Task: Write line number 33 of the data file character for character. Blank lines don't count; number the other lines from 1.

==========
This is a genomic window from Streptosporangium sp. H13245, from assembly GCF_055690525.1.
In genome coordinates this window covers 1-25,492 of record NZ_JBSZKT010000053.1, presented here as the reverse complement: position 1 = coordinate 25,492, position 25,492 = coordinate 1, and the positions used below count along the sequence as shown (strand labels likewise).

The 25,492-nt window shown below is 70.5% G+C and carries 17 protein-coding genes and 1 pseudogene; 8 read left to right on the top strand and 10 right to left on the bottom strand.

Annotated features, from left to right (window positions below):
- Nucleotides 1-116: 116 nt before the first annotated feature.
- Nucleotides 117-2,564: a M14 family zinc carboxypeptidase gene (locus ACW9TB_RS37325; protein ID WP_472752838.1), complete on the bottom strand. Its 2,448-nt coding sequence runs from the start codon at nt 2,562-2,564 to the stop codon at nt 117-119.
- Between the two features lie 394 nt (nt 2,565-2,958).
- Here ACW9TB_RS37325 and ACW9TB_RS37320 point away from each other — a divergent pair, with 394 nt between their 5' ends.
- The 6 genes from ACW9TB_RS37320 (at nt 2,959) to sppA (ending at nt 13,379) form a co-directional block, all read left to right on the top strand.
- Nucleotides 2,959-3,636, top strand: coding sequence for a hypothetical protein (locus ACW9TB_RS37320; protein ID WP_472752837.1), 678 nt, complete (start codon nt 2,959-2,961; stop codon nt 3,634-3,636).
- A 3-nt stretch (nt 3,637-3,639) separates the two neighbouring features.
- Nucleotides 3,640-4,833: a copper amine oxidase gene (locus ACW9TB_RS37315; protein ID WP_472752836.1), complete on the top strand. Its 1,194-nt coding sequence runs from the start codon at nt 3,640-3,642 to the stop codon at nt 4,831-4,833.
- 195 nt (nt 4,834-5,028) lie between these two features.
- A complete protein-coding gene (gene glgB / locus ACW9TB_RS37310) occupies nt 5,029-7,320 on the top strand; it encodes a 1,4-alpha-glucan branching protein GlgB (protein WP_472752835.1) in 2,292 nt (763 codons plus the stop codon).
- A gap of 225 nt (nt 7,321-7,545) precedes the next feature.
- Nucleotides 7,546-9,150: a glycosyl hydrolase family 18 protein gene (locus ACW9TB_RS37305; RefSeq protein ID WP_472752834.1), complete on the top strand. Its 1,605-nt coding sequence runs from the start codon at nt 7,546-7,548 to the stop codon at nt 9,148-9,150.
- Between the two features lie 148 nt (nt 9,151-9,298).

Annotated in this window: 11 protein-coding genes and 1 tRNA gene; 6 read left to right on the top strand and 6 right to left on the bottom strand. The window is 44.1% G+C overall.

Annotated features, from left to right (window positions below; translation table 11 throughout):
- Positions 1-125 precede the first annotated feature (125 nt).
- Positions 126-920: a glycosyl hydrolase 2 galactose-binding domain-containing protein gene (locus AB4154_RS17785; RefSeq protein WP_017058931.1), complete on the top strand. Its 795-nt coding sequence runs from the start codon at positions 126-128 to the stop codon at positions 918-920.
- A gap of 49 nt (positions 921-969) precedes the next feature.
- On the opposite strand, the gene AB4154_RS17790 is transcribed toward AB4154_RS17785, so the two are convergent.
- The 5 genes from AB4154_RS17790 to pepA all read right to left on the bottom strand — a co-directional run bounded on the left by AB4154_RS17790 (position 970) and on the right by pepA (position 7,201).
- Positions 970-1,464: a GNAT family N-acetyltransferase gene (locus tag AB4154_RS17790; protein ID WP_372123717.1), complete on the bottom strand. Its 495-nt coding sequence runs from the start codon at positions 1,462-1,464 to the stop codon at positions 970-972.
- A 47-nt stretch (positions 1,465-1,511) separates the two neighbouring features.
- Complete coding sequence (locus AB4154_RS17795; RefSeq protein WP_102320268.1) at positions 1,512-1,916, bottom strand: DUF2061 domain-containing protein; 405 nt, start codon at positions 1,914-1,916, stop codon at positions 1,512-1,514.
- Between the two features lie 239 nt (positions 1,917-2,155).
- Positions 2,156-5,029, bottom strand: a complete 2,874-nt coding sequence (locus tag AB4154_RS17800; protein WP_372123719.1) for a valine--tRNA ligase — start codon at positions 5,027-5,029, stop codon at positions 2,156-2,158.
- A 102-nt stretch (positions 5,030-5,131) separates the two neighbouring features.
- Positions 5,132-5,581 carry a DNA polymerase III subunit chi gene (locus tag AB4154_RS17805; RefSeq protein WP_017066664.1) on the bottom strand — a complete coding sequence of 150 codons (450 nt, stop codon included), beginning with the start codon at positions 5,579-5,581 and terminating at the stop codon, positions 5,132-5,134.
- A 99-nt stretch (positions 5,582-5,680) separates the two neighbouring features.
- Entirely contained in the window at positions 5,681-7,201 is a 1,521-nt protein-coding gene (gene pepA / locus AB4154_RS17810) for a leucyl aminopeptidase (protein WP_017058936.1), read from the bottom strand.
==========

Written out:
- Entirely contained in the window at positions 5,681-7,201 is a 1,521-nt protein-coding gene (gene pepA / locus AB4154_RS17810) for a leucyl aminopeptidase (protein WP_017058936.1), read from the bottom strand.